A veritable film festival of macho self-pity from actor-turned-writer/director Sean Penn, adapting a novel by David Rabe. One tender-tough alcoholic blowhard (Jack Nicholson at his most insufferable, allowed to cry at regular intervals for Oscar consideration), a divorced jewelry store owner who hangs out in strip joints like a Cassavetes hero, is determined to kill the hit-and-run driver who killed his daughter years before and is now emerging from prison. (David Morse, who plays the driver, gives a relatively sharp and understated performancefor me the only bearable thing in the movie). Wallowing in pretension, the movie even tries pornographically to milk our awareness of Nicholson and Angelica Huston’s old relationship when their characters converse as a former couple. With Robin Wright and Piper Laurie. (JR)
This starts off as a dopey (if well-intentioned) racial allegory and then gets somewhat better, simply because its casting winds up saying more than its script. In a universe where white people are treated like black people and vice versa, a loyal factory worker (John Travolta) gets laid off by his wealthy, racist employer (Harry Belafonte); after struggling to regain his footing, the former worker winds up kidnapping his former boss. The best that can be said for writer-director Desmond Nakano’s rather abstract premise is that it becomes playable only after the viewer is persuaded to overlook it, and only because the class differences of Travolta and Belafonte wind up registering more strongly than their racial differences do. Produced by Lawrence Benderwho brought us Reservoir Dogs and Pulp Fiction, two other movies preoccupied with race that are equally unwilling to handle the subject directlythis settles down to being a watchable oddity that doesn’t really take off; with Kelly Lynch, Margaret Avery, and Tom Bower. (JR)
Unfolding in real time, from the moment a CPA (Johnny Depp) arrives at Los Angeles’s Union Station with his little girl to the moment 90 minutes or so later when a political assassination is supposed to occur in the Westin Bonaventure Hotel a few blocks away (the same hotel, if memory serves, that provided the climax for In the Line of Fire), this crackerjack paranoid thriller is a skillful example of what Hollywood used to do so well in the 40s and 50s, in sleepers like The Window and Don’t Bother to Knock. Working with a script by Patrick Sheane Duncan and Ebbe Roe Smith, producer-director John Badham, in his best film since Saturday Night Fever, does an able job of moving around his actors (including Christopher Walken, Charles S. Dutton, Peter Strauss, Roma Maffia, Gloria Reuben, and Marsha Mason). Despite a few lapses in judgment, this is a well-crafted exercise–and one, incidentally, that packs a pointed if unobtrusive punch about how both gubernatorial campaigns and fancy hotels are run. For my money, this is more fun than Speed–it keeps you in suspense without insulting your intelligence. Depp makes a likably offbeat action hero. Ford City, Webster Place, Bricktown Square, Golf Glen, Gardens, North Riverside, Burnham Plaza, McClurg Court, Lincoln Village.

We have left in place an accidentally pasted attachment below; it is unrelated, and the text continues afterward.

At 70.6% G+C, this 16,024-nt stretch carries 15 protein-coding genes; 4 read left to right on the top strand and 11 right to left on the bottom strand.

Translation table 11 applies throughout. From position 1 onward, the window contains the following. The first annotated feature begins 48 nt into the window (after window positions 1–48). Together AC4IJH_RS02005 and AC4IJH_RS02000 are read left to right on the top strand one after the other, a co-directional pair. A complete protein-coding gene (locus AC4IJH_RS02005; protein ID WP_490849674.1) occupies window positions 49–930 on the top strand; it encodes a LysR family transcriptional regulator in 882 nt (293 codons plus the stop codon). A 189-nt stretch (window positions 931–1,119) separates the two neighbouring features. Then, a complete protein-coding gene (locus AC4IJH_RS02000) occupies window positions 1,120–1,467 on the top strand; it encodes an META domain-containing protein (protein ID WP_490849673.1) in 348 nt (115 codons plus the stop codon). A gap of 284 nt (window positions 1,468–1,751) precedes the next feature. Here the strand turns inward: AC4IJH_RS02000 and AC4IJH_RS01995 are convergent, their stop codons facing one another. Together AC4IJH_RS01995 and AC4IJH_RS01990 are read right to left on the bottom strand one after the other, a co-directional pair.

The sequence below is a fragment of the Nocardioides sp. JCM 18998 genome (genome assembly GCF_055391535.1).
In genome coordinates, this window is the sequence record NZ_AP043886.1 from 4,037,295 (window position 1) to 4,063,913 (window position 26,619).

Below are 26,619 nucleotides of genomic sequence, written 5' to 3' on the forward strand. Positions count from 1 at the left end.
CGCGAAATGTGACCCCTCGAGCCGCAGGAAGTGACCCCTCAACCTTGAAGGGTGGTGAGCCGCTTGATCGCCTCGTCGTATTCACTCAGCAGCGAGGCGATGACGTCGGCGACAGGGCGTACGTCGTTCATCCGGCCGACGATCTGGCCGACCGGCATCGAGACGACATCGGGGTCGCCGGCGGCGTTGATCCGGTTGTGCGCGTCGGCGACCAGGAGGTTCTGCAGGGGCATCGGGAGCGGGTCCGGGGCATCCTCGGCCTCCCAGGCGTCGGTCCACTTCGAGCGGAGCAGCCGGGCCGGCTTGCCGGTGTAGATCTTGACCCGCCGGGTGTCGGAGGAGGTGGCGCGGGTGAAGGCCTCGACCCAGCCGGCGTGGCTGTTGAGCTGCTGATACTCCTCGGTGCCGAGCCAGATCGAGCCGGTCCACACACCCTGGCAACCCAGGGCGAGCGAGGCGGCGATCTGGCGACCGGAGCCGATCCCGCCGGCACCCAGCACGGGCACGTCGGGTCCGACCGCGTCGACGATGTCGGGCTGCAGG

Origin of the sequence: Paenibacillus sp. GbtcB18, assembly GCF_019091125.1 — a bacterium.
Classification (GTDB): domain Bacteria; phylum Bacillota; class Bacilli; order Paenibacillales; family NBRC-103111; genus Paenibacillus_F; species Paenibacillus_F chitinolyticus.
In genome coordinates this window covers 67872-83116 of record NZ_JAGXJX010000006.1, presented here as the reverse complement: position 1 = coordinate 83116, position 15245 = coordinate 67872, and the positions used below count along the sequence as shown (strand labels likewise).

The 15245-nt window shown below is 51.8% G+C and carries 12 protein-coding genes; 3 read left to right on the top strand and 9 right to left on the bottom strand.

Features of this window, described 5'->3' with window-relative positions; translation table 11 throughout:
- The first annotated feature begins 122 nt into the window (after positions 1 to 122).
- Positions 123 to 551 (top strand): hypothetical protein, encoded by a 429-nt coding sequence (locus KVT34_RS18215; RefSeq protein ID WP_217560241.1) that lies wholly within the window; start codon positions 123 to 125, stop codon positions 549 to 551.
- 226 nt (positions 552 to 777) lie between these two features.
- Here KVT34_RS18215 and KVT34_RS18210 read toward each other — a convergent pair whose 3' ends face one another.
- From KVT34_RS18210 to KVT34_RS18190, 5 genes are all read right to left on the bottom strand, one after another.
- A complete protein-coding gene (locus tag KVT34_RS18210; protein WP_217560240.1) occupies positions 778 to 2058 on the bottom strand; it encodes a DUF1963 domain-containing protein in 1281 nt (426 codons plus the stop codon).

What a novel idea for a movie: a black transit cop (Wesley Snipes) and a white transit cop (Woody Harrelson), foster brothers in love with the same woman (Jennifer Lopez), team up to rob a New York subway train carrying millions of dollars in receipts after their mean old boss (Robert Blake) fires them both. If you think you’ve already seen some version of this you’re right, though probably nothing so dumb or insulting to the viewer’s intelligence. Joseph Ruben (The Stepfather, Sleeping With the Enemy) directed a script by Doug Richardson and David Loughery; Chris Cooper costars. (JR)
Chic lesbian porn (and one fairly hot heterosexual session). A repressed woman engaged to a minister meets a female circus performer in a laundromat, and the two women set about exploring each other’s sensuality. Canadian writer-director Patricia Rozema (I’ve Heard the Mermaids Singing) is an admirer of Bergman and Woody Allen, and like them she has a penchant for creating arty surfaces that pass for thought; this 1995 movie looks fine as long as you don’t think too much about it. With Pascale Bussieres, Henry Czerny, Rachael Crawford, David Fox, Don McKellar, and Tracy Wright. R, 96 min. (JR)